Date: 22 September 2016, 4pm
Venue: CQT Seminar Room, S150315
Speaker: Eberhard Widmann, Austrian Academy of Sciences
Antihydrogen  a tool to study matterantimatter symmetry in the laboratory
Abstract:
Antihydrogen, the bound state of an antiproton and a positron, is the simplest atom consisting purely of antimatter. Its matter counterpart, hydrogen, is one of the best studied atomic systems in physics. Thus comparing the spectra of hydrogen and antihydrogen offers some of the most sensitive tests of matterantimatter symmetry. Furthermore, the availability of neutral antimatter offers for the first time a precise measurement of its gravitational interaction that was so far not possible due to the dominance of the electromagnetic interaction for charged antiparticles.
The formation and experimental investigation of antihydrogen is the main physics goal of several collaborations at the Antiproton Decelerator of CERN. The ASACUSA collaboration is pursuing a measurement of the groundstate hyperfine structure of antihydrogen in an atomic beam, a quantity which was measured in hydrogen using a maser to a relative precision of 10^{12}. The AEgIS collaboration aims at using an ultracold beam of antihydrogen atoms and a classical moiré deflectometer to determine the gravitational interaction between matter and antimatter in a first step to several percent precision.
After a first production of cold antihydrogen in 2002 and a first trapping in 2010 the experiments are still in the process of optimising the antihydrogen production from trapped antiprotons and positrons. The status and prospect of these experiments will be reviewed.
Date: 10 November 2016, 4pm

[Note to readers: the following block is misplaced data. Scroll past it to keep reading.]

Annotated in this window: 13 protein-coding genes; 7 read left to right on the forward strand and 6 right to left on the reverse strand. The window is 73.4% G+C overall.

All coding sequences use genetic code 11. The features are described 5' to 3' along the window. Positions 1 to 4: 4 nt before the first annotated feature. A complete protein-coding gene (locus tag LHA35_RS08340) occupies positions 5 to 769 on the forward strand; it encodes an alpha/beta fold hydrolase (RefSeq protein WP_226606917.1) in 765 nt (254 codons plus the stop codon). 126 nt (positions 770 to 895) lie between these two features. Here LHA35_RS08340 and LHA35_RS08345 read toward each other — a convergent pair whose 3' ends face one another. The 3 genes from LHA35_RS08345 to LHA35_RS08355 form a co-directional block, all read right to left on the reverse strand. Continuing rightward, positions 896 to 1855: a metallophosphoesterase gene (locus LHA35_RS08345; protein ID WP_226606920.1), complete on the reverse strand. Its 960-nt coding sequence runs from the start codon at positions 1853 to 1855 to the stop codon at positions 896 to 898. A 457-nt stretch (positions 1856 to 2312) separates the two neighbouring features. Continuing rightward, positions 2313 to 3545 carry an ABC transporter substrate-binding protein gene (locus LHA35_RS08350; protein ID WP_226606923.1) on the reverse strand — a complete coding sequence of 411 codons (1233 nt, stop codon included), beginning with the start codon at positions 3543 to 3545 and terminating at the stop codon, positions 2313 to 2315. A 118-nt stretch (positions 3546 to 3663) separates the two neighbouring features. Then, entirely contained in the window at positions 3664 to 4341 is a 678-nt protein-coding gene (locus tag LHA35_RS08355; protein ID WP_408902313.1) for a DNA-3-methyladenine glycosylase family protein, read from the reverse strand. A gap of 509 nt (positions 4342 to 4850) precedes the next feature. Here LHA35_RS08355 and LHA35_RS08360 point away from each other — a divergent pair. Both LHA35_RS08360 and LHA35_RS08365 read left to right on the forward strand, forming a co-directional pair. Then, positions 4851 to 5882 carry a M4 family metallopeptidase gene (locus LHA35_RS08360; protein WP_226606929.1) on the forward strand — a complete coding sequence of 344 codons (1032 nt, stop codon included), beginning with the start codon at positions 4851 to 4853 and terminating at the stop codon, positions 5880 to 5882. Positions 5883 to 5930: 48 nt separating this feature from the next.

Venue: CQT Seminar Room, S150315
Speaker: JeanFrançois ROCH, Université ParisSaclay
Magnetic imaging with point defects in diamond
Abstract:
The ability to quantitatively map magnetic field distributions is of crucial importance for fundamental studies ranging from materials science to biology, and for the development of new devices e.g. in spintronics. Recently it has been demonstrated that scanning magnetometry based on a single spin associated to an impurities hosted in a solid is an efficient technique which combines high sensitivity and nanoscale resolution. The sensing signal relies on the optical detection of the electron spin resonance associated with a single nitrogenvacancy (NV) center in diamond attached to a AFM tip. The magnitude of the stray magnetic field above a magnetic sample can then be determined from the Zeeman shifts of the energy levels associated to this artificial atom in the solid state.
Extending this technique to a cryogenic environment will open the way to investigate many magnetic phenomena occuring in complex condensed matter systems, such as superconductivity or the magnetic properties of strongly correlated systems. I will present our recent realizations of a scanning magnetometer based on NV centers in a nanodiamond grafted at the apex of a AFM tip, and how they have been applied to the imaging of magnetic nanostructures. I will also describe how NV centers can be efficiently engineered by combining plasmaassisted diamond growth and nanoscale ion implantation.
Date: 17 November 2016, 4pm
Venue: CQT Seminar Room, S150315
Speaker: Jake Taylor, Joint Center for Quantum Information and Computer Science, Joint Quantum Institute, National Institute of Standards and Technology
Exploring quantum matter with photons
Abstract:
From the beginning of the 20th century, photons have provided a paradigm for the crucial effects of quantum mechanics. In this century, advances in quantum devices have led the way to strong photonphoton interactions, merging the best coherence properties of light with manybody physics. I will discuss our efforts for realizing nontrivial phases of matter using optical and microwavedomain photons. While our ability to control the singleparticle properties of light via photonic crystal and metamaterial techniques provides a useful tool kit for singleparticle physics, going to the manybody regime has crucial challenges to be overcome. I will emphasize how we can overcome these difficulties, by developing strong nonlinearities with light, creating a chemical potential for photons, and extending these ideas into other gauge theories.